How can I factorize an equation like 3xy-1-3x+y?
Also, if someone could do (x²-x-2)/(x-2) and leave their traces. Thanks.
How can I factorize an equation like 3xy-1-3x+y?
Also, if someone could do (x²-x-2)/(x-2) and leave their traces. Thanks.
I need someone to explain this simply.
Zeno states that for motion to occur, an object must change the position which it occupies. He gives an example of an arrow in flight. He states that in any one (durationless) instant of time, the arrow is neither moving to where it is, nor to where it is not.[11] It cannot move to where it is not, because no time elapses for it to move there; it cannot move to where it is, because it is already there. In other words, at every instant of time there is no motion occurring. If everything is motionless at every instant, and time is entirely composed of instants, then motion is impossible.
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What would the answers to these be?
Find the slope and y-intercept of each equation
y=2/3x +1
y= -x - 7
The red one is subtract
y= -3/4x - 5
The red one means subtract
Please help me with these I need to complete this to pass algebra.
"I'm just a passing through Pokemon Trainer,"
generally Gradient equations are set out in this manner
Y = (Gradient)X +/- (Y intercept)
so numbers in front of the x are the gradients(slopes) and the integers are the y intercept;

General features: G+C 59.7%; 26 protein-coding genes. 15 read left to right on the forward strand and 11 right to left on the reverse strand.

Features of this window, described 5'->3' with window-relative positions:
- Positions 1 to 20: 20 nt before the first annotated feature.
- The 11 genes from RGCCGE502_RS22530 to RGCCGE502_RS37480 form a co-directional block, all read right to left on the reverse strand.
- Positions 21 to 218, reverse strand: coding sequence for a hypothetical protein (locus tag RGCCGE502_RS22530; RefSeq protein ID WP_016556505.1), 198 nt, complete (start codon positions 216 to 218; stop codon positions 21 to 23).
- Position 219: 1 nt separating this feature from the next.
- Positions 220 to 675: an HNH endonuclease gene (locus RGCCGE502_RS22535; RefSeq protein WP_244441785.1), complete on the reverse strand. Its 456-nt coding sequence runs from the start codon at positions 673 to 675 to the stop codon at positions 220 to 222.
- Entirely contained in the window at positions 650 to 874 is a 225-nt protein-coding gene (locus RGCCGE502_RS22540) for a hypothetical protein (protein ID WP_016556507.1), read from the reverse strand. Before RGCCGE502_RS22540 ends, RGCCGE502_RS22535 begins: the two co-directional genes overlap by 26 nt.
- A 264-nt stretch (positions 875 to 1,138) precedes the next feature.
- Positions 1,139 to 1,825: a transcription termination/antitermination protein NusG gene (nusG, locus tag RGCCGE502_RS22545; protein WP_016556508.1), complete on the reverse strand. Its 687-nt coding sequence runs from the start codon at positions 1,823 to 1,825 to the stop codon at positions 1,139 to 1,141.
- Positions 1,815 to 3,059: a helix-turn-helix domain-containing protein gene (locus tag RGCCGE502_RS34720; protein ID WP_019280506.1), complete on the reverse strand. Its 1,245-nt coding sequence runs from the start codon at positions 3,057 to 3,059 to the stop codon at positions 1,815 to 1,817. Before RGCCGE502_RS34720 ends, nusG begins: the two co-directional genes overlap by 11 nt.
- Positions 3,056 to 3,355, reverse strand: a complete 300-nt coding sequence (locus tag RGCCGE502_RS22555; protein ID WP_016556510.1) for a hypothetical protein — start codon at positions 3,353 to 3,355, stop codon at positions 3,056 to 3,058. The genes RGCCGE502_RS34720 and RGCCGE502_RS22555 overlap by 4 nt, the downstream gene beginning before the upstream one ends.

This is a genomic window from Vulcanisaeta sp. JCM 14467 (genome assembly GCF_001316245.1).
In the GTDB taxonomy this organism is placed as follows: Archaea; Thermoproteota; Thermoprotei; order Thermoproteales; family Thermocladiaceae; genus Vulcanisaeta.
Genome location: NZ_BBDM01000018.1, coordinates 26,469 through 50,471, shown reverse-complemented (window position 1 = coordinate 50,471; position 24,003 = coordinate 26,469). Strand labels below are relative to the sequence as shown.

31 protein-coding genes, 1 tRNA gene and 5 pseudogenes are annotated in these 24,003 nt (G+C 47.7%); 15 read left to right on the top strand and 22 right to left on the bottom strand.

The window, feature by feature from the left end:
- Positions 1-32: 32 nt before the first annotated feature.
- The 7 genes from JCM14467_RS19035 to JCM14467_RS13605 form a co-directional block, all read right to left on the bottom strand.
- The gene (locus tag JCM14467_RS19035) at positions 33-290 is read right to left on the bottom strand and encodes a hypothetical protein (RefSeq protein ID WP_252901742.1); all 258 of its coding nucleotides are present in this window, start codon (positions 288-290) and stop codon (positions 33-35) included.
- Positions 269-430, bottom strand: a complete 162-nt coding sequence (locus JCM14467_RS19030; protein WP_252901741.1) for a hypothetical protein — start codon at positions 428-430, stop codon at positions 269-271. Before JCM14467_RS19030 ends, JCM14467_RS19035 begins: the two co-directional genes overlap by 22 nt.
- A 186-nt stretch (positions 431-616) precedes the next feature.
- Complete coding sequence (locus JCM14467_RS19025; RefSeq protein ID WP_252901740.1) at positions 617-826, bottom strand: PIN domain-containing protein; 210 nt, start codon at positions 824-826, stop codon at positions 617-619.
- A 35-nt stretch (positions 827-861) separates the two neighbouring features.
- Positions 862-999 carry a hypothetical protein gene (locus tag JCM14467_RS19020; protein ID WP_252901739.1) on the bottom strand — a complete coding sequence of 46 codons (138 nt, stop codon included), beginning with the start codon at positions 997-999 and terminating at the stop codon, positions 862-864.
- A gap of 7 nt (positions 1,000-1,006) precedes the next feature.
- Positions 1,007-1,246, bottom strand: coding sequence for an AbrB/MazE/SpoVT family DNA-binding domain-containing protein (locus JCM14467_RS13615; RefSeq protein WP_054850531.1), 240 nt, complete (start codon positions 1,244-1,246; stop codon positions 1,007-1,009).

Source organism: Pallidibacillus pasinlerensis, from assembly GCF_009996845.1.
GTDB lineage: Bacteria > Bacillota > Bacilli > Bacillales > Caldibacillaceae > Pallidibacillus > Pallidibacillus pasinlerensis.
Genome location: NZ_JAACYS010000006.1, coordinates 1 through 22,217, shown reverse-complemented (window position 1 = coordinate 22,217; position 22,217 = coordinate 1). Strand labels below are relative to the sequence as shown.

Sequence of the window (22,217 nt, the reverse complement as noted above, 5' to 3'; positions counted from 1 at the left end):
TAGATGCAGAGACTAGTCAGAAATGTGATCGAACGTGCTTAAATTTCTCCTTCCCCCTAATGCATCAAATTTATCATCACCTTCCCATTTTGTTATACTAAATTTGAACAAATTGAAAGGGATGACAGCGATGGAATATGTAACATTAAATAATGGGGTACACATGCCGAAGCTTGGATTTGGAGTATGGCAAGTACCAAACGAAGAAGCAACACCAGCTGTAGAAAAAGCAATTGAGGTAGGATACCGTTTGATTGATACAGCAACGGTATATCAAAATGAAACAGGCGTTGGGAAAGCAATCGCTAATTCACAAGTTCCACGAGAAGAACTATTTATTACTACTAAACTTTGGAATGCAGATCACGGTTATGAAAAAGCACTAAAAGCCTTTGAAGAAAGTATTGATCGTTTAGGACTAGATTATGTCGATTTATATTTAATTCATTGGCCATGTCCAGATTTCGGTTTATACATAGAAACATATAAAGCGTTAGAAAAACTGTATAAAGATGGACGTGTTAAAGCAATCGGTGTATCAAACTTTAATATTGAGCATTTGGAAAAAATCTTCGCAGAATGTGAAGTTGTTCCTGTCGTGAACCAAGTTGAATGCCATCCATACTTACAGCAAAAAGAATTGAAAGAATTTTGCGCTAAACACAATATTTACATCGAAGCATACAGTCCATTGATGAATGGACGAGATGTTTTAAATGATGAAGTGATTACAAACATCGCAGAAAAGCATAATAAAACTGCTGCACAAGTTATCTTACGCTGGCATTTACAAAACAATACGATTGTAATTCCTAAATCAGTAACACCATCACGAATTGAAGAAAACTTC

1. y=2/3x +1 so gradient is 2/3 and y intercept is 1
2. y= -(1)x - 7 so gradient is -1 and y intercept is -7
you can try the last one yourself so you learn instead of me giving you the answers
Anyone here any good with Pascal?
I need help with my Pre-Cal homework.
The problem I'm working on is:
Perform the indicated operation and use the fundamental identities to simplify.
(24/sec(X)+1)- 24/sec(x)-1
I know that I have to multiply by the other denominator and I'm pretty sure the denominator of the next step is (sec(x) +1)(sec(x)1)
I'm not sure if I should distribute or keep 24(secx-1) or 24(secx+1). If your interested, I could really use the help.
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Sorry, if it's late, but people can still learn and the problem is: ((24)/(sec(x)+1))-((24)/(sec(x)-1))
Right? This is how I would insert it into my calculator. My mind thought part of it said "((24)/(sec(x)))-1". I use too much paratheses; maybe I should use some brackets.
I would, after multiplying the numerator by the other denominator, try taking out 24. It would eventually become (-48)/(sec(x)+1)(sec(x)-1) because you would multiply secant x plus one by the negative one that was left behind when you took out 24. Negative secant plus positive equals zero and negative one minus one equals negative two. Then, multiply -2 by 24.
Distributing and then solving takes longer than just taking out the common factor. I like cancelling before-hand.
Ah, thanks.
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Is this project still ongoing? If it is, I'll sign up as a tutor.
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I guess it happens because things like zero and infinity don't really exist, but are rather used to better describe the other phenomena (like functions).
That is, there is not a "moment" for real, let alone that all "instants" form the whole. They can help in certain situations, but don't really exist.
I hope I can answer despite I'm not a tutor yet.
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